Joint disease, any of the diseases or injuries that affect human joints. Arthritis is no doubt the best-known joint disease, but there are also many others. Diseases of the joints may be variously short-lived or exceedingly chronic, agonizingly painful or merely nagging and uncomfortable; they may be confined to one joint or may affect many parts of the skeleton. For the purposes of this article, two principal categories are distinguished: joint diseases in which inflammation is the principal set of signs or symptoms and joint diseases, called noninflammatory in this article, in which inflammation may be present to some degree (as after an injury) but is not the essential feature.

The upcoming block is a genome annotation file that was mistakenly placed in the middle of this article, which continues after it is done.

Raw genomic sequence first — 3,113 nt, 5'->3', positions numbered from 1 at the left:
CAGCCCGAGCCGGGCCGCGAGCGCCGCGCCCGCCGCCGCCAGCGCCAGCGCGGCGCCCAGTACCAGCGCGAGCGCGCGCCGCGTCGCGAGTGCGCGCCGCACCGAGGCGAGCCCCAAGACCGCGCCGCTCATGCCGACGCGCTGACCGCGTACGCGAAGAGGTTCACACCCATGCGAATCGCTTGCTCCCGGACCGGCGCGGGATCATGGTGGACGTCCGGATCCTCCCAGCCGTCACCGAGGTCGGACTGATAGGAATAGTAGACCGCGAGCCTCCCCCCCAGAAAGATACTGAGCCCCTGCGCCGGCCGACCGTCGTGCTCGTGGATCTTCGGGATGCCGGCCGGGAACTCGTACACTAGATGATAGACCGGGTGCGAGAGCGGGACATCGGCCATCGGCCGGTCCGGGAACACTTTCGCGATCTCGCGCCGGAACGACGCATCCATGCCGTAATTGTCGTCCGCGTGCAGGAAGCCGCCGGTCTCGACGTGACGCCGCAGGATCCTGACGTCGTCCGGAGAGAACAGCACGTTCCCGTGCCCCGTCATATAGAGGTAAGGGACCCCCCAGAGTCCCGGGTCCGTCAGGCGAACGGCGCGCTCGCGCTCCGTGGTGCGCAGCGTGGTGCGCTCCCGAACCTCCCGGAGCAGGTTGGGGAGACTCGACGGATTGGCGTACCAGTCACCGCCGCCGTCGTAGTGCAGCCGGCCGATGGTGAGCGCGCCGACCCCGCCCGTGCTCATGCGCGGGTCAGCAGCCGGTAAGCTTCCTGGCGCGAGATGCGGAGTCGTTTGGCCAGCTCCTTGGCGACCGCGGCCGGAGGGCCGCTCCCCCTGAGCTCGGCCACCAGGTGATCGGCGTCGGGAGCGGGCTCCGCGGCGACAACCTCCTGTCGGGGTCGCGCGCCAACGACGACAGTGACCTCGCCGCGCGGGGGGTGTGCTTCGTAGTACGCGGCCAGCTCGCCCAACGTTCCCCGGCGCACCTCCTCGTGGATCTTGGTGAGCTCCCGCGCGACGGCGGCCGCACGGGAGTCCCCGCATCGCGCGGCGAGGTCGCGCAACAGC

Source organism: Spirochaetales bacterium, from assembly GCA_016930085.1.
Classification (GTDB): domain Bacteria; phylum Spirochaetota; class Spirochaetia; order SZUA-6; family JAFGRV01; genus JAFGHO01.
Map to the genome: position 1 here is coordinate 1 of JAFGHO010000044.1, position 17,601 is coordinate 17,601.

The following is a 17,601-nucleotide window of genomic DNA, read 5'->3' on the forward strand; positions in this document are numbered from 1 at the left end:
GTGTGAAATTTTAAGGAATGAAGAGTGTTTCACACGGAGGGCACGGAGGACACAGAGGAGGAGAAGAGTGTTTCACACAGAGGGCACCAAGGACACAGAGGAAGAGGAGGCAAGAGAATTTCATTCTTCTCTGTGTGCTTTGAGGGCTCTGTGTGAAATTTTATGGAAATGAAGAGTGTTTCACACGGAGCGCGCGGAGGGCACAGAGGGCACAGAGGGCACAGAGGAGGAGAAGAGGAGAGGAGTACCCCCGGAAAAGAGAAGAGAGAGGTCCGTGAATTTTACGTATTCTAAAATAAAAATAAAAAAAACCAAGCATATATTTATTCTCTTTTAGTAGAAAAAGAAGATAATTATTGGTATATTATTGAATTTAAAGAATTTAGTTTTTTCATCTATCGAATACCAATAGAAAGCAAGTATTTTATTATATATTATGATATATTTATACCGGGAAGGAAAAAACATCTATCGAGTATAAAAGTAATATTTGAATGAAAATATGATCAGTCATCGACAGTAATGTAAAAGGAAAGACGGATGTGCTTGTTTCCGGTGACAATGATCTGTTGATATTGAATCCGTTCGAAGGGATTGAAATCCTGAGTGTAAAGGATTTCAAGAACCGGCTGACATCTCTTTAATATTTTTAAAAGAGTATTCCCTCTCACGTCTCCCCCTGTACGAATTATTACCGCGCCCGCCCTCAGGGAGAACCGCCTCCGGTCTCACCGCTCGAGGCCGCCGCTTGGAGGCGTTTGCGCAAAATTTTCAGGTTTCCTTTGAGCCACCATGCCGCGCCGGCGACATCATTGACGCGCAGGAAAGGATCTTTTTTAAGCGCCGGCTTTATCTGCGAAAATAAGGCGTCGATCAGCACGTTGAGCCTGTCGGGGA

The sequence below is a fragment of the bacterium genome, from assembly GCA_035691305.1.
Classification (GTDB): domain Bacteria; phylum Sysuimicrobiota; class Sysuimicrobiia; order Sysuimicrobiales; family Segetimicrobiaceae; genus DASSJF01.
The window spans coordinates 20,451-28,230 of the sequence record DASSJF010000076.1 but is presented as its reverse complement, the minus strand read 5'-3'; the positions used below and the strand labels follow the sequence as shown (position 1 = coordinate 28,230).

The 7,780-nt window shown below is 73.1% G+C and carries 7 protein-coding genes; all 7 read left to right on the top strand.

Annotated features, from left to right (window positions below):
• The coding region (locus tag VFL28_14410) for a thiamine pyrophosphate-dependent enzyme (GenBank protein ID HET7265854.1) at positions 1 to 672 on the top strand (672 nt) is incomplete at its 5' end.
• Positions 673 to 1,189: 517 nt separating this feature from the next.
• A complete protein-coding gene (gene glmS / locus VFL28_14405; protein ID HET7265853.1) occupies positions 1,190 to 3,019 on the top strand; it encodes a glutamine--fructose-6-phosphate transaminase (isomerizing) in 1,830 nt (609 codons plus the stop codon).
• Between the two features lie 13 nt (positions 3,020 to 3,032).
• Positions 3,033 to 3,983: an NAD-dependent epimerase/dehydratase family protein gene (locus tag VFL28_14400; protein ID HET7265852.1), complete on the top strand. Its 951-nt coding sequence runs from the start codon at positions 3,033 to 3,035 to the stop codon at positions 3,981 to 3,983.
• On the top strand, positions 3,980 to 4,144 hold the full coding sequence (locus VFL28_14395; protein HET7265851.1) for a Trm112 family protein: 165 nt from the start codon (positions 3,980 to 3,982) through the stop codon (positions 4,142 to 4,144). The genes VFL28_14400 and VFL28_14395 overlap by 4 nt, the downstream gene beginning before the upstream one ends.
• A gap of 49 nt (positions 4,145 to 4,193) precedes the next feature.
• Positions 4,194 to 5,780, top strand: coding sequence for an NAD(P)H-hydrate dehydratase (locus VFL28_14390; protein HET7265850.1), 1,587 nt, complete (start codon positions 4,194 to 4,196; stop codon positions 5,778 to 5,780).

Arthritis is a generic term for inflammatory joint disease. Regardless of the cause, inflammation of the joints may cause pain, stiffness, swelling, and some redness of the skin about the joint. Effusion of fluid into the joint cavity is common, and examination of this fluid is often a valuable procedure for determining the nature of the disease. The inflammation may be of such a nature and of such severity as to destroy the joint cartilage and underlying bone and cause irreparable deformities. Adhesions between the articulating members are frequent in such cases, and the resulting fusion with loss of mobility is called ankylosis. Inflammation restricted to the lining of a joint (the synovial membrane) is referred to as synovitis. Arthralgias simply are pains in the joints; as ordinarily used, the word implies that there is no other accompanying evidence of arthritis. Rheumatism, which is not synonymous with these, does not necessarily imply an inflammatory state but refers to all manners of discomfort of the articular apparatus including the joints and also the bursas, ligaments, tendons, and tendon sheaths. Inflammation of the spine and joints is called spondylitis.